Previous Page
Page: 1 | 2 | 3 | 4 | 5 | 6 | 7 | 8 | RamPage Archives Home Page
Next Page

     Tayari Kuanda, president of PTK and vice president of ASB, hopes good-hearted folks will give whatever they can. "There are a lot of hungry people out there," he observed. "We think it is necessary to give back to our students. (Both groups) have the same goal of supporting our students."
     Margaret Kagy has been giving for 15 years as CARE's coordinator.
     The recipients are grateful, she says. CARE serves single parents male and female, who often call to express their gratitude in the most heartfelt way.
     Another thing CARE gives is birthday cards to the students and the kids. "Sometimes it's like the only time they get anything from someone is from us." Kagy said. "So if getting a card has such impact, imagine what receiving a Thanksgiving basket does."
    She said of those she helps, "They really taught me a lot about appreciating the things that you have because they are so appreciative when they get these things, especially the Thanksgiving baskets."
     "When you are given a gift from a fellow college student it means so much more. It keeps their pride intact because it's people giving to their own versus waiting in the Salvation Army line," said Kagy. "Because, let's face it, some people waiting in that line are not doing anything with their lives, and these students are coming to school. They're trying to provide a good role model for their children."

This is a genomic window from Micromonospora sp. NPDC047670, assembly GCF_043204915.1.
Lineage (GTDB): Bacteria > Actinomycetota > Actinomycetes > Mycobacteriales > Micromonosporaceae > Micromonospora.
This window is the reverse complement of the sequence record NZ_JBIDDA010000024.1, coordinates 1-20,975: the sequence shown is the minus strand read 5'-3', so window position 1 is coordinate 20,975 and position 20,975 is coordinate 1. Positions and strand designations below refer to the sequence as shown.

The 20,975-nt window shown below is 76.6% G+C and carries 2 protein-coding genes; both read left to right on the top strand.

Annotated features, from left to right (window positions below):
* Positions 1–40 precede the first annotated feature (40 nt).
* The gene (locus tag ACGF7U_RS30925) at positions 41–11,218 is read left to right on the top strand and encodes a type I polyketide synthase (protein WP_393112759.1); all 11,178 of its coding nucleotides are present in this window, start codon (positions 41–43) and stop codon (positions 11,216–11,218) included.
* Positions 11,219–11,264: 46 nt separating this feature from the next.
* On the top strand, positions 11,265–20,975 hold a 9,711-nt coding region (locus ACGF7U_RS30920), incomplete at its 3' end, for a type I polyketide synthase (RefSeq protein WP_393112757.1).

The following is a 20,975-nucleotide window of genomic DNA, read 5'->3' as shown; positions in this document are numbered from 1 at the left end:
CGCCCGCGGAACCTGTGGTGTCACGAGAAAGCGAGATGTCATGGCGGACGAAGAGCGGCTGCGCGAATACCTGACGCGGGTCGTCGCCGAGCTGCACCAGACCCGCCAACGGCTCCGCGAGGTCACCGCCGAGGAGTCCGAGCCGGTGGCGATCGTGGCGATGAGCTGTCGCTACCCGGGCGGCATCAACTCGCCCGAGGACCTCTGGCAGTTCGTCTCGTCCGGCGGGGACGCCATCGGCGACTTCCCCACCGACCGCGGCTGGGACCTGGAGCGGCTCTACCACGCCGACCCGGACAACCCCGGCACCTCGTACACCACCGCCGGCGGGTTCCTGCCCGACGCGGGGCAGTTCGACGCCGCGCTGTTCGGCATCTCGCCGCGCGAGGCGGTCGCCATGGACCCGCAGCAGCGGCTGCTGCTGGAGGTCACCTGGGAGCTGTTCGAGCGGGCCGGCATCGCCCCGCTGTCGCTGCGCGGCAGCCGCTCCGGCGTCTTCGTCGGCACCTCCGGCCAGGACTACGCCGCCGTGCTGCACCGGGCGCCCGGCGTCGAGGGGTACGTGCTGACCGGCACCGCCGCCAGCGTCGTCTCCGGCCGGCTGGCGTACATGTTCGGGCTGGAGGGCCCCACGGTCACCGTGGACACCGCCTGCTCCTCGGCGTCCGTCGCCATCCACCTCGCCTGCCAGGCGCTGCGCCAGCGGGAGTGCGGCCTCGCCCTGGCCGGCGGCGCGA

Making the transition from welfare is the prevailing stance of most poor people at VVC, according to Kagy.

The bad ones weed themselves out, and most of the others are sincerely trying to educate themselves for re-entry into the work force.
     One of life's grim lessons, however, seems to be that if you're insolvent, you have to deceive the government to get ahead.
     "They don't allow students to be in the longer programs like nursing, which is the No. 1 (employment) need that we have here (in the high desert), because the program takes too long," she said.
     When the welfare-to-work law went into effect in '98, by '99 and 2000, students began to drop out. According to Kagy, students "were getting this, 'we're not here to pay for your education' attitude" from the welfare department when in fact, PELL and CARE and EOPS and Work Study do.
     "They set you up to lie because when you tell the truth they attack you on it. You can't have a car (worth) a certain amount of money, so they have the parents buy the car. You can't have a savings account. They almost force you to lie to stay in their system to keep you in poverty because the system is lacking. It's keeping you in that status, and the only way to get out is to get sanctioned or to completely get off welfare."
     Kagy says that while welfare will not deny children, it takes benefits away from adults who attend college. Financially challenged students must choose between getting an education from the federal government or food from the county, and while many choose the former, the trials of this option are greater. Many eventually work a dead-end job that be